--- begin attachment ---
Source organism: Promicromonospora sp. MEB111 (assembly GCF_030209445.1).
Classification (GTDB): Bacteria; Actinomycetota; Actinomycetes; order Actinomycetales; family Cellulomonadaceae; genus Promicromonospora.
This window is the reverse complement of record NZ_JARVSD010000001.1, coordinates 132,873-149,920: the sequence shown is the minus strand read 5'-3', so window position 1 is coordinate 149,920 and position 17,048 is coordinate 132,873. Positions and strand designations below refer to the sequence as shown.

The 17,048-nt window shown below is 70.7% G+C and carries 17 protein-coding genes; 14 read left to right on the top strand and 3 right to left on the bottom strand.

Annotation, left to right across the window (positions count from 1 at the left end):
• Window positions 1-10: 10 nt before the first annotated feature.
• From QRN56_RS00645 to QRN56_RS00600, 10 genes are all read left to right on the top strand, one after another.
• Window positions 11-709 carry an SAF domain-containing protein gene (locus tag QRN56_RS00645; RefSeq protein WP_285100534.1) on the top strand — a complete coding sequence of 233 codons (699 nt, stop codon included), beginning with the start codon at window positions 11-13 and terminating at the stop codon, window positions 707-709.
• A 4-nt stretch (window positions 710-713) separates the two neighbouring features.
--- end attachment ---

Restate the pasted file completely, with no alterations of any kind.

Source organism: Promicromonospora sp. MEB111 (assembly GCF_030209445.1).
Classification (GTDB): Bacteria; Actinomycetota; Actinomycetes; order Actinomycetales; family Cellulomonadaceae; genus Promicromonospora.
This window is the reverse complement of record NZ_JARVSD010000001.1, coordinates 132,873-149,920: the sequence shown is the minus strand read 5'-3', so window position 1 is coordinate 149,920 and position 17,048 is coordinate 132,873. Positions and strand designations below refer to the sequence as shown.

The 17,048-nt window shown below is 70.7% G+C and carries 17 protein-coding genes; 14 read left to right on the top strand and 3 right to left on the bottom strand.

Annotation, left to right across the window (positions count from 1 at the left end):
• Window positions 1-10: 10 nt before the first annotated feature.
• From QRN56_RS00645 to QRN56_RS00600, 10 genes are all read left to right on the top strand, one after another.
• Window positions 11-709 carry an SAF domain-containing protein gene (locus tag QRN56_RS00645; RefSeq protein WP_285100534.1) on the top strand — a complete coding sequence of 233 codons (699 nt, stop codon included), beginning with the start codon at window positions 11-13 and terminating at the stop codon, window positions 707-709.
• A 4-nt stretch (window positions 710-713) separates the two neighbouring features.